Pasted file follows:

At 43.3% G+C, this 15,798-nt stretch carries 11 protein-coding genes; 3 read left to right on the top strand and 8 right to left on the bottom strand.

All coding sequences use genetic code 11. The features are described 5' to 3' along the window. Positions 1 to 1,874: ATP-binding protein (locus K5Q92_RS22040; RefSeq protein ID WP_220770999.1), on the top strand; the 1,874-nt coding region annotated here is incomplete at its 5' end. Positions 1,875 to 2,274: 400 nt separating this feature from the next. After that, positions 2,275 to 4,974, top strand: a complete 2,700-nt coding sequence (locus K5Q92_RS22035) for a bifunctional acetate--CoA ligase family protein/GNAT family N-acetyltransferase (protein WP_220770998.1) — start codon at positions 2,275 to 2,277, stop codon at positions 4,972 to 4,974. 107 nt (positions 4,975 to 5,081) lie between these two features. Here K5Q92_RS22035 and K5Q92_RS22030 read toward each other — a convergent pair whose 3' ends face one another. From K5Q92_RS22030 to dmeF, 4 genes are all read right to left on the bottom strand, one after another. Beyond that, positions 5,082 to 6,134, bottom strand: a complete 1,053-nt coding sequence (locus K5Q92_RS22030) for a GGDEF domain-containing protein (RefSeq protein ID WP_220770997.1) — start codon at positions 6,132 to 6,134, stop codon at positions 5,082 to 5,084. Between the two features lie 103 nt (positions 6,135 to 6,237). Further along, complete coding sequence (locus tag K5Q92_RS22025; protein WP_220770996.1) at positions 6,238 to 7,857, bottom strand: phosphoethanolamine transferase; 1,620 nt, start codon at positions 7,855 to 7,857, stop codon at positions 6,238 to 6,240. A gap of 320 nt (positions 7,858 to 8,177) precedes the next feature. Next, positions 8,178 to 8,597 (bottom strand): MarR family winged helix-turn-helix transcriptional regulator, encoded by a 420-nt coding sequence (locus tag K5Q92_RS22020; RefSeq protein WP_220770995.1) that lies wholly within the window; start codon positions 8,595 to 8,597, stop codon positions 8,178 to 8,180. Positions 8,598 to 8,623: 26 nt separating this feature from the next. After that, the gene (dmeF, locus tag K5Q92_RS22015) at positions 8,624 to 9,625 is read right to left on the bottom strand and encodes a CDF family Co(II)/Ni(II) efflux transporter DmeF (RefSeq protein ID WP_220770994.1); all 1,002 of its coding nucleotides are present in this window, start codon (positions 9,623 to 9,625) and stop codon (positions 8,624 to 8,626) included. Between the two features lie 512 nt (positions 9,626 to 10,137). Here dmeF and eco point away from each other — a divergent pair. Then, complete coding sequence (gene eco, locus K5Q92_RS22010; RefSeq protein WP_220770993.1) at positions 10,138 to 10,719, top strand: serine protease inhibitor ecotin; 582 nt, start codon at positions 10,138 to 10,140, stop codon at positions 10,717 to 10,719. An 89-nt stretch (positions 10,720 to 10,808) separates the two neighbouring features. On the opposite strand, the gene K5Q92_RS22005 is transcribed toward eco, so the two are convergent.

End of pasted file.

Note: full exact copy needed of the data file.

At 43.3% G+C, this 15,798-nt stretch carries 11 protein-coding genes; 3 read left to right on the top strand and 8 right to left on the bottom strand.

All coding sequences use genetic code 11. The features are described 5' to 3' along the window. Positions 1 to 1,874: ATP-binding protein (locus K5Q92_RS22040; RefSeq protein ID WP_220770999.1), on the top strand; the 1,874-nt coding region annotated here is incomplete at its 5' end. Positions 1,875 to 2,274: 400 nt separating this feature from the next. After that, positions 2,275 to 4,974, top strand: a complete 2,700-nt coding sequence (locus K5Q92_RS22035) for a bifunctional acetate--CoA ligase family protein/GNAT family N-acetyltransferase (protein WP_220770998.1) — start codon at positions 2,275 to 2,277, stop codon at positions 4,972 to 4,974. 107 nt (positions 4,975 to 5,081) lie between these two features. Here K5Q92_RS22035 and K5Q92_RS22030 read toward each other — a convergent pair whose 3' ends face one another. From K5Q92_RS22030 to dmeF, 4 genes are all read right to left on the bottom strand, one after another. Beyond that, positions 5,082 to 6,134, bottom strand: a complete 1,053-nt coding sequence (locus K5Q92_RS22030) for a GGDEF domain-containing protein (RefSeq protein ID WP_220770997.1) — start codon at positions 6,132 to 6,134, stop codon at positions 5,082 to 5,084. Between the two features lie 103 nt (positions 6,135 to 6,237). Further along, complete coding sequence (locus tag K5Q92_RS22025; protein WP_220770996.1) at positions 6,238 to 7,857, bottom strand: phosphoethanolamine transferase; 1,620 nt, start codon at positions 7,855 to 7,857, stop codon at positions 6,238 to 6,240. A gap of 320 nt (positions 7,858 to 8,177) precedes the next feature. Next, positions 8,178 to 8,597 (bottom strand): MarR family winged helix-turn-helix transcriptional regulator, encoded by a 420-nt coding sequence (locus tag K5Q92_RS22020; RefSeq protein WP_220770995.1) that lies wholly within the window; start codon positions 8,595 to 8,597, stop codon positions 8,178 to 8,180. Positions 8,598 to 8,623: 26 nt separating this feature from the next. After that, the gene (dmeF, locus tag K5Q92_RS22015) at positions 8,624 to 9,625 is read right to left on the bottom strand and encodes a CDF family Co(II)/Ni(II) efflux transporter DmeF (RefSeq protein ID WP_220770994.1); all 1,002 of its coding nucleotides are present in this window, start codon (positions 9,623 to 9,625) and stop codon (positions 8,624 to 8,626) included. Between the two features lie 512 nt (positions 9,626 to 10,137). Here dmeF and eco point away from each other — a divergent pair. Then, complete coding sequence (gene eco, locus K5Q92_RS22010; RefSeq protein WP_220770993.1) at positions 10,138 to 10,719, top strand: serine protease inhibitor ecotin; 582 nt, start codon at positions 10,138 to 10,140, stop codon at positions 10,717 to 10,719. An 89-nt stretch (positions 10,720 to 10,808) separates the two neighbouring features. On the opposite strand, the gene K5Q92_RS22005 is transcribed toward eco, so the two are convergent.